House Leaders, Conservative Democrats Reach AgreementBy William J. Eaton
and David Lauter
Los Angeles Times
House leaders and conservative Democrats reached agreement early Thursday on a new procedure designed to curtail spending, raising hopes for passage of President Clinton's $496 billion deficit reduction package in a major congressional showdown only hours away.
An elated Speaker Thomas S. Foley, joined by Rep. Charles W. Stenholm, D-Texas, and Rep. Timothy J. Penny, D-Minn., announced the agreement after days of negotiations.
"This is a very positive development," Foley said.
The outcome was expected to help pass the troubled bill by picking up crucial votes of wavering Democrats when the massive bill to raise taxes and trim spending comes to a vote later Thursday.
Foley said the agreement "does build momentum" toward gathering the votes Democrats will need.
"This is a major, significant change regarding the budget process," Stenholm said.
Penny, another top conservative, said, "We'll do what we can to get the votes" to pass the deficit-reduction bill.
The agreement does not guarantee that spending will be restrained, but it does put pressure on the president and lawmakers to do so. Under the mechanism, spending targets would be set each year for Social Security, Medicare and the rest of the government's rapidly expanding benefit programs, which together account for half of the federal budget.
If the target is exceeded, the president would have to propose paying for the excess with tax increases, spending cuts or both -- or with borrowing, which drives up the deficit. Congress would then have to vote on his proposal, or one of its own, officials said.
Clinton worked the phones late into the day Wednesday to gain support for his budget plan.
White House officials conceded privately that failure to pass the budget bill in the House would deliver a devastating blow to an administration already staggering from a series of self-inflicted wounds.
"We realize the whole presidency is on the line now," said Rep. Charles B. Rangel, D-N.Y. "This presidency is going to be made or broken in the next couple of weeks, and I want to make certain it's not broken in the House of Representatives."
White House officials used less dramatic language in public but acknowledged privately that the vote is critical.
"We're finally starting to climb out of the toilet, and we've got our fingers up to the rim," one senior White House aide said.
Winning, on the other hand, could mark the beginning of another of Clinton's much-vaunted comebacks -- or so his aides hope.
The bill in question would enact Clinton's budget plan, which is aimed at reducing the size of the federal deficit by $496 billion over the next five years. It would raise taxes by a net $250 billion during that period -- one of the largest increases in U.S. history -- and reduce spending for mandatory benefits and other direct-spending programs by a net $87 billion.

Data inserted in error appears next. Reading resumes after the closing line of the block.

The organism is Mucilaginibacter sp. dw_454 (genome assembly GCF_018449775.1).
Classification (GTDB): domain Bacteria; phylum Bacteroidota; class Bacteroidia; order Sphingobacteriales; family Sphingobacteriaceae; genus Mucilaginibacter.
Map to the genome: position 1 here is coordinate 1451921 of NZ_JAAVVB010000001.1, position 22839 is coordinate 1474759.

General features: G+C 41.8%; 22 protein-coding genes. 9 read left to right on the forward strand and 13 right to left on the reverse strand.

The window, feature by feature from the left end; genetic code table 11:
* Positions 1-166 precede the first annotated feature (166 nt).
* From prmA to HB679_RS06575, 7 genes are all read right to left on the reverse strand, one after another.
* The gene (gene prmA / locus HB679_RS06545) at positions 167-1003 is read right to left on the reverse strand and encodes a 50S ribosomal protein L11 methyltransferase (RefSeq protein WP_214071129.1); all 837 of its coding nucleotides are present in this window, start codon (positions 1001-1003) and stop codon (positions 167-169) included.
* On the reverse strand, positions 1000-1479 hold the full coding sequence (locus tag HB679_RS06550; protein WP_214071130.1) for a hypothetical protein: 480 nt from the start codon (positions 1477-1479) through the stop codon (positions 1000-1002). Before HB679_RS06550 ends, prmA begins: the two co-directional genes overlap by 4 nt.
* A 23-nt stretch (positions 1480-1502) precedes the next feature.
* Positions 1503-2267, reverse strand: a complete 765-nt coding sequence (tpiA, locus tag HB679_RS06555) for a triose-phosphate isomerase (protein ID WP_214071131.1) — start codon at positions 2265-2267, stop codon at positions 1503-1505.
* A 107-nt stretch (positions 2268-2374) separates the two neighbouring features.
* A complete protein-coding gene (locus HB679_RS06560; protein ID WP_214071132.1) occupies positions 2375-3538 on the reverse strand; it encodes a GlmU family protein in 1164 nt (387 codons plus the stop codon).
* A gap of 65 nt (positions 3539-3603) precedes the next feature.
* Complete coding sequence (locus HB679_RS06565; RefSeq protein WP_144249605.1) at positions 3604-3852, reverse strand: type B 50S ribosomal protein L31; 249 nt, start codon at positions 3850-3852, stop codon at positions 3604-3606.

Most of the political controversy over the bill has come from Clinton's proposed new energy tax, which would hit middle-class taxpayers. The tax would cost roughly $17 per month for an average family once it is fully in place, according to Treasury estimates.
Although some House Democrats have called for a delay in the vote, White House officials repeatedly ruled out any such talk, arguing that a delay would merely make Clinton look weaker and would not, in the end, rally any extra votes.
"We'd just get killed all weekend," one Clinton adviser said.
By the time he left his office for dinner Wednesday, Clinton had called some two dozen House members, aides said, adding that they expected him to call still more during the evening.
Clinton met Wednesday morning with members of the Congressional Black Caucus, some of whom have threatened to vote against the budget because it would cut benefit programs too deeply.
"Until it's done, there's a little bit of a problem everywhere," White House communications director George Stephanopoulos said. "It's all about balancing."
Administration vote counters said earlier Wednesday that of the 256 Democrats in the House, some 20 were certain to vote against the budget. Another 30 to 40 were considered wavering -- including many House freshmen, who have not yet had to cast such a difficult vote.
Because two House seats are vacant, a majority in the chamber is currently 217 votes.
In the search for votes, Clinton went so far as to call at least three moderate Republicans asking for support. The effort seemed in vain. Rep. Christopher Shays of Connecticut, one of the Republicans called by Clinton, predicted House Republicans would be unanimous in opposing the budget, and most Democratic vote counters agreed.
In addition to reducing spending for mandatory benefits, the budget bill would freeze spending on other programs, thereby forcing a $102 billion reduction in outlays for defense, foreign aid and domestic spending.
The remainder of the deficit reduction would be accomplished by lower interest rates leading to lower payments on the national debt.